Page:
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Monday, July 13, 2009

Honda to Expand Hybrid Lineup to Compete With Toyota

Honda Motor Co., Japan’s second- largest carmaker, plans to expand the number of hybrid vehicles it offers domestically to compete with Toyota Motor Corp.’s best-selling Prius.

The carmaker will bring out a hybrid version of the Fit car next year and the hybrid CR-Z sports coupe in February, Chief Executive Officer Takanobu Ito told reporters today in Tokyo.

The new vehicles will give Tokyo-based Honda four hybrids in its lineup. Toyota introduced its third-generation Prius in May, overtaking Honda’s hybrid Insight as the best-selling gasoline-electric car in Japan.

“Applying the hybrid system to smaller vehicles will help Honda boost sales,” said Yoshihiro Okumura, who helps manage the equivalent of $365 million at Tokyo-based Chiba-gin Asset Management Co. “Once the U.S. market starts to pick up, they’ll be well-positioned.”

Honda is also developing a new hybrid system to be installed in mid- to large-size vehicles. Hybrid versions of all of its models should be available within 20 years, Ito said.

Toyota, which aims to have hybrid versions of all its car models by 2020, plans to introduce four new gasoline-electric hybrid models in Japan and three overseas by the end of March. It also has plans for a low-cost hybrid, smaller and cheaper than the Prius.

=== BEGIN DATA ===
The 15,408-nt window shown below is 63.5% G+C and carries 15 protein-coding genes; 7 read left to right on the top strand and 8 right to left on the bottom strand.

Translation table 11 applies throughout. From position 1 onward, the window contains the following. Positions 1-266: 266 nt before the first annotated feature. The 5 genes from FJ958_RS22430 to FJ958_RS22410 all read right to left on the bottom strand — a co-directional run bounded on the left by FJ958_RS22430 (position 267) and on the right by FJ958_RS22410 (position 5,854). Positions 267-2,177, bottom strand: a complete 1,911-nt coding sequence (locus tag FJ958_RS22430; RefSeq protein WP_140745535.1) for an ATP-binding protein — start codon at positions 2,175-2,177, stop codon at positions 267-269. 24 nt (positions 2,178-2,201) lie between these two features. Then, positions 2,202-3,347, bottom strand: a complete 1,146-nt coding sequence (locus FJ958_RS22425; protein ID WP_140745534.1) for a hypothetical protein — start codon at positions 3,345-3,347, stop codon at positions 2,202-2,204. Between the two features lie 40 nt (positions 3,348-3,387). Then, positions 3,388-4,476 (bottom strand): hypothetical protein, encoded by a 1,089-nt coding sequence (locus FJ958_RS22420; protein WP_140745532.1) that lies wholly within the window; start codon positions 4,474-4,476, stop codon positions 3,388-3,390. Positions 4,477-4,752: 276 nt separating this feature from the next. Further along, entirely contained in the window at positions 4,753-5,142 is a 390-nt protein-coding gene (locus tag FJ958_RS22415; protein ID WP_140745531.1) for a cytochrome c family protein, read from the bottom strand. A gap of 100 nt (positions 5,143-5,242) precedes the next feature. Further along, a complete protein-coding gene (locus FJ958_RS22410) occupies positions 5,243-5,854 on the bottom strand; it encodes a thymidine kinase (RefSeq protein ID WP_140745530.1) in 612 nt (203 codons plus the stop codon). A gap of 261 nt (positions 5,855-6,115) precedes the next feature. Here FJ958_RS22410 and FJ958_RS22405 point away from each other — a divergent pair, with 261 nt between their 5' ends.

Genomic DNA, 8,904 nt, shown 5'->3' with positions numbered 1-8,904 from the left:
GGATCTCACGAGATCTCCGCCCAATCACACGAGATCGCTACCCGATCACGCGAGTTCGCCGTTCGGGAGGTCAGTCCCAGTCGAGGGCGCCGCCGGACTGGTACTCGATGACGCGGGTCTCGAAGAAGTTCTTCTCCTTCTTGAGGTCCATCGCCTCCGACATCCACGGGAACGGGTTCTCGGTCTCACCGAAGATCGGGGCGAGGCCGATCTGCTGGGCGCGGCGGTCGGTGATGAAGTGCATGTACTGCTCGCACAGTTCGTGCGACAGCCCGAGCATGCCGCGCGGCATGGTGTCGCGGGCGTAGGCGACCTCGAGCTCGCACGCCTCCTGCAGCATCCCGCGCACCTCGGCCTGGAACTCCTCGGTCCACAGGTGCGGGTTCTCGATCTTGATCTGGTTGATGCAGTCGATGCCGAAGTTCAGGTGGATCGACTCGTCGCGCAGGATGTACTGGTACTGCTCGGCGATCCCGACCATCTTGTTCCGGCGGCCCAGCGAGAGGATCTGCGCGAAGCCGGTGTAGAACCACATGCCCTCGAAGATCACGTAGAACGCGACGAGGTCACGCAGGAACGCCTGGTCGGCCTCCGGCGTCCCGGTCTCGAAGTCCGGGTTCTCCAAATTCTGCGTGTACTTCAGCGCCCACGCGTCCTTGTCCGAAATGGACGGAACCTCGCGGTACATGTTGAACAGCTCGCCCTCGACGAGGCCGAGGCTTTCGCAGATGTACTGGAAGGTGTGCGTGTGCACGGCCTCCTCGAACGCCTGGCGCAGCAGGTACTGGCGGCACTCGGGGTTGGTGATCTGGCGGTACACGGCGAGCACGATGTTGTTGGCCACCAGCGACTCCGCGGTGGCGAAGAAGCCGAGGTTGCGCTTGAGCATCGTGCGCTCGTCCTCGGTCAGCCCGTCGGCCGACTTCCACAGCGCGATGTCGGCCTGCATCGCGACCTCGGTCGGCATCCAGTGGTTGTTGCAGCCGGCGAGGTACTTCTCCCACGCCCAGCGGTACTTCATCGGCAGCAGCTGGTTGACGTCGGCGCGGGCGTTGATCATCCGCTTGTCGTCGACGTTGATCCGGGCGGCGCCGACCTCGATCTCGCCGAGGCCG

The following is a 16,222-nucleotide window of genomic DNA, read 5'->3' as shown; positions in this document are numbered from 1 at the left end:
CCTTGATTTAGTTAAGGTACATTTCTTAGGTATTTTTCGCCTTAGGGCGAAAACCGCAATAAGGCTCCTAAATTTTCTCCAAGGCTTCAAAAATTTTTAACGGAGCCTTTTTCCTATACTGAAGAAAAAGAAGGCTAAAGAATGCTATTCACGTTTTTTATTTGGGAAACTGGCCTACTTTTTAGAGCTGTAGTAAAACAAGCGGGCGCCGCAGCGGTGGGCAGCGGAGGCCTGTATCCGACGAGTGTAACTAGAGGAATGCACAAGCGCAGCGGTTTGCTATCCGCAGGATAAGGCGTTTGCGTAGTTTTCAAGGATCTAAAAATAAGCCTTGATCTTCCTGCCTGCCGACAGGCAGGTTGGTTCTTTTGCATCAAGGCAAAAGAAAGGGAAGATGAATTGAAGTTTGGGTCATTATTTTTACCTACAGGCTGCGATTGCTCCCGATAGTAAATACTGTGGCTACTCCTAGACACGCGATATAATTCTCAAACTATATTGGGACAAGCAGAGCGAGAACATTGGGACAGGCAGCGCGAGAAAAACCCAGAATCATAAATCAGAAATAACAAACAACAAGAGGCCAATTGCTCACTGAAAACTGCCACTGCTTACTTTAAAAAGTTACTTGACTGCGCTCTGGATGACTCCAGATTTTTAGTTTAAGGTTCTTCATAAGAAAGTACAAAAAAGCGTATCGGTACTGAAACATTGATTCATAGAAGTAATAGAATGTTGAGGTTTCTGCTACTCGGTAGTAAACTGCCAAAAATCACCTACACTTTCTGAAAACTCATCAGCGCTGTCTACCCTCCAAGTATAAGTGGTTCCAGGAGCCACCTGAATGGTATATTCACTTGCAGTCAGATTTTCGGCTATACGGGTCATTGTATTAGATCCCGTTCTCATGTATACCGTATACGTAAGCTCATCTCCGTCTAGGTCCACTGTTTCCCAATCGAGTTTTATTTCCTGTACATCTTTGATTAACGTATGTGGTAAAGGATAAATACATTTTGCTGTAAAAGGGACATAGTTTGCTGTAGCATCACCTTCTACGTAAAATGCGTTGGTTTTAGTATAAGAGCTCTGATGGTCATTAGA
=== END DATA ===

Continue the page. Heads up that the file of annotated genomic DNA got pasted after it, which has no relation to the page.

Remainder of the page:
Sales Forecast

Honda expects global sales to drop 8.7 percent this fiscal year ending in March to 3.21 million vehicles, compared with 3.52 million units last fiscal year.

In Japan, where Honda has introduced its new Insight hybrid, sales may drop 0.2 percent to 555,000 units. Tax cuts and subsidies on fuel-efficient models are pushing up car sales in the domestic market. Sales in North America, its biggest market, may fall 9.8 percent to 1.35 million vehicles. A recovery in the market may come in the second half of next fiscal year, Ito said.

Industrywide sales in the U.S. may reach 10.5 million units in 2009, Executive Vice President Koichi Kondo said on April 28. That compares with an annual rate of 9.1 million units in February, the lowest since 1981.

Among future models, Ito said he would also like to bring to market an affordable, fuel-efficient sports car. Honda in December said it axed development of a successor to the NSX sports car with a V-10 engine.

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